Exercise can be enjoyed by people of all ages, including heart failure patients. Even short periods of bed rest can weaken the body. Exercise is a great way to strengthen the heart and cardiovascular system since aerobic exercise trains the heart to beat more efficiently. With training, the heart pumps out more blood per beat and the heart rate decreases. Furthermore, muscle strengthening can improve the utilization of oxygen by the body for any given level of heart failure.
You should always check with your doctor before beginning any exercise routine. He or she may suggest that you avoid certain activities, or that you have a stress test before you begin an exercise program. To chart your progress, as well as track your cardiac condition, it is useful to maintain a daily weight chart.
Activities to try include walking. Cycling and swimming can be considered if you are already physically active. Start slow and increase the length or intensity of your activity as you feel up to it. Listen to your body and stop exercising if you experience shortness of breath, dizziness, chest pain, nausea, or a cold sweat. Be sure to give your body rest days to recharge from exercising.
It has been shown that light to moderate aerobic activity, as supervised or detailed by your health care provider, is useful in preventing progression of heart failure. However, whether or not a weight lifting regimen would provide the same benefits has been a source of controversy. Weight training can prevent physical deconditioning, which can lead to exercise intolerance, but it may be thought that the strain of weight training puts the heart at risk. Should a heart failure patient use weights to keep fit?
A article by Mark A. William, PhD and coworkers related to weight lifting, was published in the journal Circulation from the American Heart Association, regarding patients with HF. It was found that resistance training did not exceed the exertion of standard excercise tests.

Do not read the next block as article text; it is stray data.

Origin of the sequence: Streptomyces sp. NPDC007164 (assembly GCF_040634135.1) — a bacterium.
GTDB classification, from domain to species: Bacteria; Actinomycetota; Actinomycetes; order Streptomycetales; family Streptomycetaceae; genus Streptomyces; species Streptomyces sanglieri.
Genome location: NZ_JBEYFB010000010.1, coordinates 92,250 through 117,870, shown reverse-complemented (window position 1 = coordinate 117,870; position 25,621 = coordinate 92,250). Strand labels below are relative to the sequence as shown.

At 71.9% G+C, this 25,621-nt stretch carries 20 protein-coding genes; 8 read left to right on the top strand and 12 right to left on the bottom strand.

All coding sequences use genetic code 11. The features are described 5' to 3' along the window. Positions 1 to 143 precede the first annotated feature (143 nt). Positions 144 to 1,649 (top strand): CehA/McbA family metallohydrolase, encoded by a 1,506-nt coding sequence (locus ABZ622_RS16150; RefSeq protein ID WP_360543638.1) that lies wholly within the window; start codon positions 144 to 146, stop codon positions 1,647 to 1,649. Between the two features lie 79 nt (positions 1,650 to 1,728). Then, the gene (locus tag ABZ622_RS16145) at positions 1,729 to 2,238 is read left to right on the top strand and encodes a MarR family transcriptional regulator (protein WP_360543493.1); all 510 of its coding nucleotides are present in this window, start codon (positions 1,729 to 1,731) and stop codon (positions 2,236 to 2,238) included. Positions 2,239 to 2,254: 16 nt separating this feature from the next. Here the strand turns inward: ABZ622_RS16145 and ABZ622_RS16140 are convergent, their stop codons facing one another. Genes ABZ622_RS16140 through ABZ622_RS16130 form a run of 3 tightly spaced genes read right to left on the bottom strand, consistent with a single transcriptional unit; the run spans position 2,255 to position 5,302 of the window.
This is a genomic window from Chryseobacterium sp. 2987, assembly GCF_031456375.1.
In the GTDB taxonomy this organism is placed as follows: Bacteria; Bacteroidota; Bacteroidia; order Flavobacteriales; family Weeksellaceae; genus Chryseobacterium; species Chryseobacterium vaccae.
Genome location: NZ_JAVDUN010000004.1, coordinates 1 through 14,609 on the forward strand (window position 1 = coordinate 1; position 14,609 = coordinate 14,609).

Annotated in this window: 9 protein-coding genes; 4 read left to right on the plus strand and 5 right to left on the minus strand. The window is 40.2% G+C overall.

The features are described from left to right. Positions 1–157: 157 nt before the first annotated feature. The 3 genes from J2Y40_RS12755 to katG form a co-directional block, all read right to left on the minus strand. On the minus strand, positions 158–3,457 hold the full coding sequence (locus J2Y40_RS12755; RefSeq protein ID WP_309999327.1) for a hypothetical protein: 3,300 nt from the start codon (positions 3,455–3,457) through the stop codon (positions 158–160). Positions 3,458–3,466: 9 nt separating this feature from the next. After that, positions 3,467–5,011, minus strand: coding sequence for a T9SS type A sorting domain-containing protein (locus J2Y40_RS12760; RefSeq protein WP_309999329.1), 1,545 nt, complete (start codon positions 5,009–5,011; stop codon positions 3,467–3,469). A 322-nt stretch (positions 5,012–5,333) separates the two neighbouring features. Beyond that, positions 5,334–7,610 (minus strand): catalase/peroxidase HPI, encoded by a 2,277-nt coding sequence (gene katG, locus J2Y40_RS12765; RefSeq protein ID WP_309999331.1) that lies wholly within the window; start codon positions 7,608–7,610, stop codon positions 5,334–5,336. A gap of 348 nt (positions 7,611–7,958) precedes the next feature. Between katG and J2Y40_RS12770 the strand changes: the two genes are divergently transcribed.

All in all, this study demonstrated that moderate weight lifting could be tolerated by some heart failure patients and may improve their condition in the long-run.
|Some Useful Exercise|
Warm up with stretching exercises before you begin exercising
Exercise with a buddy
Choose exercises you enjoy
Avoid exercises that require quick bursts of energy
Avoid exercises that cause shortness of breath, chest pain, or dizziness
Don't exercise if you have not eaten for a long time; try to plan your exercise time 1-2 hours after a light meal
Avoid exercising in extreme heat or cold
Monitor your pulse and perceived level of exertion
Exercise at the level recommended by your exercise physiologist, doctor or nurse
| Resistance training recommendations from AHA|
10-15 repetitions at low resistance
Perform sets about 2 days per week
Perform training that will include the major muscle groups, such as, chest press, shoulder press, tricep extension, bicep curl, lower back extension, sit ups, quadricep extension, leg press, leg curls and calf raises